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dc.contributor.authorTaylor, Barry*
dc.contributor.authorElliott, Ben*
dc.contributor.authorConneller, Chantal*
dc.contributor.authorMilner, Nicky*
dc.contributor.authorBayliss, Alex*
dc.contributor.authorKnight, Becky*
dc.contributor.authorBamforth, Michael*
dc.date.accessioned2017-12-07T10:58:55Z
dc.date.available2017-12-07T10:58:55Z
dc.date.issued2017-10-24
dc.identifier.citationTaylor, B., Elliott, B., Conneller, C., Milner, N., Bayliss, A., Knight, B. & Bamforth, M. (2017). Resolving the issue of artefact deposition at Star Carr. Proceedings of the Prehistoric Society, 83, 23-42.en
dc.identifier.issn0079-497X
dc.identifier.doi10.1017/ppr.2017.8
dc.identifier.urihttp://hdl.handle.net/10034/620746
dc.description.abstractSince its publication in 1954 Star Carr has held an iconic status in British Mesolithic archaeology. The original excavations at the site recorded a large assemblage of bone and antler tools from a sequence of peat deposits at the edge of the Lake Flixton. Over 60 years later this remains the largest assemblage of bone and antler artefacts of its date in Britain and has been an invaluable source of information for life in the early Mesolithic. However, the interpretation of this material has been the subject of intense debate, and the assemblage has been variously described as the remains of an in situ settlement, a refuse dump, and the result of culturally prescribed acts of deposition. Fundamentally, these very different ideas of the nature of the site depend on differing interpretations of the environmental context into which the majority of the organic artefacts were deposited. This paper presents the results of recent work at Star Carr that helps to resolve the debate surrounding both the context of the assemblage and the motivations that lay behind its deposition.
dc.language.isoenen
dc.publisherPrehistoric Societyen
dc.relation.urlhttps://www.cambridge.org/core/journals/proceedings-of-the-prehistoric-society/article/resolving-the-issue-of-artefact-deposition-at-star-carr/70E569AF0E349CC787384F301EC74B8Aen
dc.subjectMesolithicen
dc.subjectArchaeologyen
dc.subjectStar Carren
dc.titleResolving the issue of artefact deposition at Star Carren
dc.typeArticleen
dc.contributor.departmentUniversity of Chester; University of York; University of Manchester; University of York; Historic England; University of York; University of Yorken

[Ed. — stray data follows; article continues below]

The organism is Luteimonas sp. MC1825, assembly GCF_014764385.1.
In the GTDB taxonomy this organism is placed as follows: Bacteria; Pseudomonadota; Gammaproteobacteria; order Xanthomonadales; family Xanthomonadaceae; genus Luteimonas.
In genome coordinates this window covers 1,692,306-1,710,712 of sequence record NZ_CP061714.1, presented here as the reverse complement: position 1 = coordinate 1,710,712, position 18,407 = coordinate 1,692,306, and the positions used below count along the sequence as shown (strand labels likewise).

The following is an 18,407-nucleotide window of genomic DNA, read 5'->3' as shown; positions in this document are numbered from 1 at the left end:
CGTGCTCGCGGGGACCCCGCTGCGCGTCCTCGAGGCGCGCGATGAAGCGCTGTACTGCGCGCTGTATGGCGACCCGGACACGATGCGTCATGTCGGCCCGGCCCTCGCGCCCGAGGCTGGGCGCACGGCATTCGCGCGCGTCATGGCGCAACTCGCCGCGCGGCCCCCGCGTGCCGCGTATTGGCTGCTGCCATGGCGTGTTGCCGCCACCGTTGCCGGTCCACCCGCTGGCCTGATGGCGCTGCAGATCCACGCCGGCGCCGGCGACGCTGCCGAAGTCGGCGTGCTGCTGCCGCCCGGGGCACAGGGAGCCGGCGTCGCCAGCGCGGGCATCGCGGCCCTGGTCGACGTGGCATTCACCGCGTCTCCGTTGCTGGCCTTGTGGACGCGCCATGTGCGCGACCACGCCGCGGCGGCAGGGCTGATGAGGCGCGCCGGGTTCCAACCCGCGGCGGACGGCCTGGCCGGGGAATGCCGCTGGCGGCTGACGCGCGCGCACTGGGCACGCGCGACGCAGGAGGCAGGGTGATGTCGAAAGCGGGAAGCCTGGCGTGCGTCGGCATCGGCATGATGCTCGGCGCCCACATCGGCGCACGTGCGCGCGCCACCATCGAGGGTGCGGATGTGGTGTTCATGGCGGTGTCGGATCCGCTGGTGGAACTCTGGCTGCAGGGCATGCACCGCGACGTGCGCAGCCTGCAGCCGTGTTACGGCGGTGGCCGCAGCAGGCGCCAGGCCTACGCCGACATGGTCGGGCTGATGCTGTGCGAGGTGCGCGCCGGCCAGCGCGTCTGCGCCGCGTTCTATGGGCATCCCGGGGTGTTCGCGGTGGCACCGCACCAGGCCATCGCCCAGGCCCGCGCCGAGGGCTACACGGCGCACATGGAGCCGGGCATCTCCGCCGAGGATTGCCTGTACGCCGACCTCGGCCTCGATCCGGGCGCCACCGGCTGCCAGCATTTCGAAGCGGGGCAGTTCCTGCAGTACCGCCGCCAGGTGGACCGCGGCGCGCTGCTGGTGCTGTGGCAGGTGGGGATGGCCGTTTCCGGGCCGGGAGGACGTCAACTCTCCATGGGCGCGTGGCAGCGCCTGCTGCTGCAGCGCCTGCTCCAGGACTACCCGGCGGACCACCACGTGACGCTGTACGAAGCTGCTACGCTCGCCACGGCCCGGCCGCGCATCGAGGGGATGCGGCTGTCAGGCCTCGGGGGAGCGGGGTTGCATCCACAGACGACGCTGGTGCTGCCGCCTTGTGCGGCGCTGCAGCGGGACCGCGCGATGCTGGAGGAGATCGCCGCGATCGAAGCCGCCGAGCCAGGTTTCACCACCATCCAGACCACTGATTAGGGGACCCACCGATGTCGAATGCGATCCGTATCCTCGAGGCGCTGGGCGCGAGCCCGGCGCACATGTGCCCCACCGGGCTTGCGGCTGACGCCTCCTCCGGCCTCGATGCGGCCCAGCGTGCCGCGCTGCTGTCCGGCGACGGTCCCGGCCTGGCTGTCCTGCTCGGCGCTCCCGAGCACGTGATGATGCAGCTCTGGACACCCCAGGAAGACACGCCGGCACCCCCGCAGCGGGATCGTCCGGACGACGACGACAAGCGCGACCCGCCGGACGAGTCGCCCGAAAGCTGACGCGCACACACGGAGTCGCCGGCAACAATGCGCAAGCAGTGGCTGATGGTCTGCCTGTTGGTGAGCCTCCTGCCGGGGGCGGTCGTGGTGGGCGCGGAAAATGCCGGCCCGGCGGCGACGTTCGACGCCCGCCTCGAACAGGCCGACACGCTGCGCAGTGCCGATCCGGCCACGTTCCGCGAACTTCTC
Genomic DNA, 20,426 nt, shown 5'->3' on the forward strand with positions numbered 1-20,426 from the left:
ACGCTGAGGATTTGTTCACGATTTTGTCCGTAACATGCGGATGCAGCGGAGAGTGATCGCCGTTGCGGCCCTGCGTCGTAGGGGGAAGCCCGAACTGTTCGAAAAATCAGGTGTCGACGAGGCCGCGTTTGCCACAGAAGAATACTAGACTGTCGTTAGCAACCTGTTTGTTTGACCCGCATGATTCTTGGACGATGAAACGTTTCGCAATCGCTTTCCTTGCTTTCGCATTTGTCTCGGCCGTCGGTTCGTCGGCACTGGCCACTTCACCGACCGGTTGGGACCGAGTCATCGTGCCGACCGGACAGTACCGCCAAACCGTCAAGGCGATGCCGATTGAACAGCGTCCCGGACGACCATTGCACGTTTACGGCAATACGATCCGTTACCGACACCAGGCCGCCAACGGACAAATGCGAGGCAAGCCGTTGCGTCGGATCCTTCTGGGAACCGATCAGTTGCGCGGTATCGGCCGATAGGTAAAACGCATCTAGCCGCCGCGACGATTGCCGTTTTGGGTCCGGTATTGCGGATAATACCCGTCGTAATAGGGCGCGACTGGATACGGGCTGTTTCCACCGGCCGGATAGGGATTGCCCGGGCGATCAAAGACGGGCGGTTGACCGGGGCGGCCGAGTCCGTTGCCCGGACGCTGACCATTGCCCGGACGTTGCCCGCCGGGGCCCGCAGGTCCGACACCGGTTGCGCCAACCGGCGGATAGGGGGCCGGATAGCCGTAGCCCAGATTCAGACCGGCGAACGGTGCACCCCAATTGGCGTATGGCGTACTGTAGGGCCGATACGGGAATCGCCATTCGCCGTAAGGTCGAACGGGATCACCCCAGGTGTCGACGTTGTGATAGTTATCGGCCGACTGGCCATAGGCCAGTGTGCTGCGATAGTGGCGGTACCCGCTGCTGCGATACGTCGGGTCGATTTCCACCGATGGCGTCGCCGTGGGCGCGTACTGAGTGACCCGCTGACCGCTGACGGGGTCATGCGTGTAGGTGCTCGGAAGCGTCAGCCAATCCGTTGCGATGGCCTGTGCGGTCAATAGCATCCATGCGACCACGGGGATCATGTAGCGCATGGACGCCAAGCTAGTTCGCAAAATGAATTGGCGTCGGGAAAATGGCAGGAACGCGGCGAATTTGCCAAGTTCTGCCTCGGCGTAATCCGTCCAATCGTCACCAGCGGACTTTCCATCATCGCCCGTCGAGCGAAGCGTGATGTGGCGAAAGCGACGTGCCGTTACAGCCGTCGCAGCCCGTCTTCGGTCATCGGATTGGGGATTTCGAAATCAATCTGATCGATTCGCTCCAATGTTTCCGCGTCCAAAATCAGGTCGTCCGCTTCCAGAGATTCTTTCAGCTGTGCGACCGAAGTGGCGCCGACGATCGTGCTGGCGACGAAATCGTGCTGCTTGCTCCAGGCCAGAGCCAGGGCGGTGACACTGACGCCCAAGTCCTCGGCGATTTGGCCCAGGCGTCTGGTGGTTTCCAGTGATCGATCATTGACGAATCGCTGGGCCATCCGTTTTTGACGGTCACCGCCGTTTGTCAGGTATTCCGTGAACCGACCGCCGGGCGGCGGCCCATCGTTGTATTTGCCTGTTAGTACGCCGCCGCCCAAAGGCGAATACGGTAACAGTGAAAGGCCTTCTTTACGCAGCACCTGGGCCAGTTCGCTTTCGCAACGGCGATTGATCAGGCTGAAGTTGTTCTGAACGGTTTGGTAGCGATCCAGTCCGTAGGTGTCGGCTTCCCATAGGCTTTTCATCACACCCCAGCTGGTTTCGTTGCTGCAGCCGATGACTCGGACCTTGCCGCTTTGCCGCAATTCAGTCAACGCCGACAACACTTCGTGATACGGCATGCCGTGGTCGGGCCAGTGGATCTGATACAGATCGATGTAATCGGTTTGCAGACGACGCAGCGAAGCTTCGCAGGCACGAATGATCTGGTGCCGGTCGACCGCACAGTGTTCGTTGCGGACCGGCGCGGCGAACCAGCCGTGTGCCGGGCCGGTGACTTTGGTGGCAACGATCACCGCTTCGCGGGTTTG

dc.identifier.journalProceedings of the Prehistoric Societyen
or.grant.openaccessYesen
rioxxterms.funderunfundeden
rioxxterms.identifier.projectAHRC Doctoral Award 2007/135399en
rioxxterms.identifier.projectQR Funded Departmental Research Leaveen
rioxxterms.versionAMen
rioxxterms.versionofrecordhttps://doi.org/10.1017/ppr.2017.8
rioxxterms.licenseref.startdate2018-04-24
html.description.abstractSince its publication in 1954 Star Carr has held an iconic status in British Mesolithic archaeology. The original excavations at the site recorded a large assemblage of bone and antler tools from a sequence of peat deposits at the edge of the Lake Flixton. Over 60 years later this remains the largest assemblage of bone and antler artefacts of its date in Britain and has been an invaluable source of information for life in the early Mesolithic. However, the interpretation of this material has been the subject of intense debate, and the assemblage has been variously described as the remains of an in situ settlement, a refuse dump, and the result of culturally prescribed acts of deposition. Fundamentally, these very different ideas of the nature of the site depend on differing interpretations of the environmental context into which the majority of the organic artefacts were deposited. This paper presents the results of recent work at Star Carr that helps to resolve the debate surrounding both the context of the assemblage and the motivations that lay behind its deposition.
rioxxterms.publicationdate2017-10-24
dc.dateAccepted2017-07-01
dc.date.deposited2017-12-07


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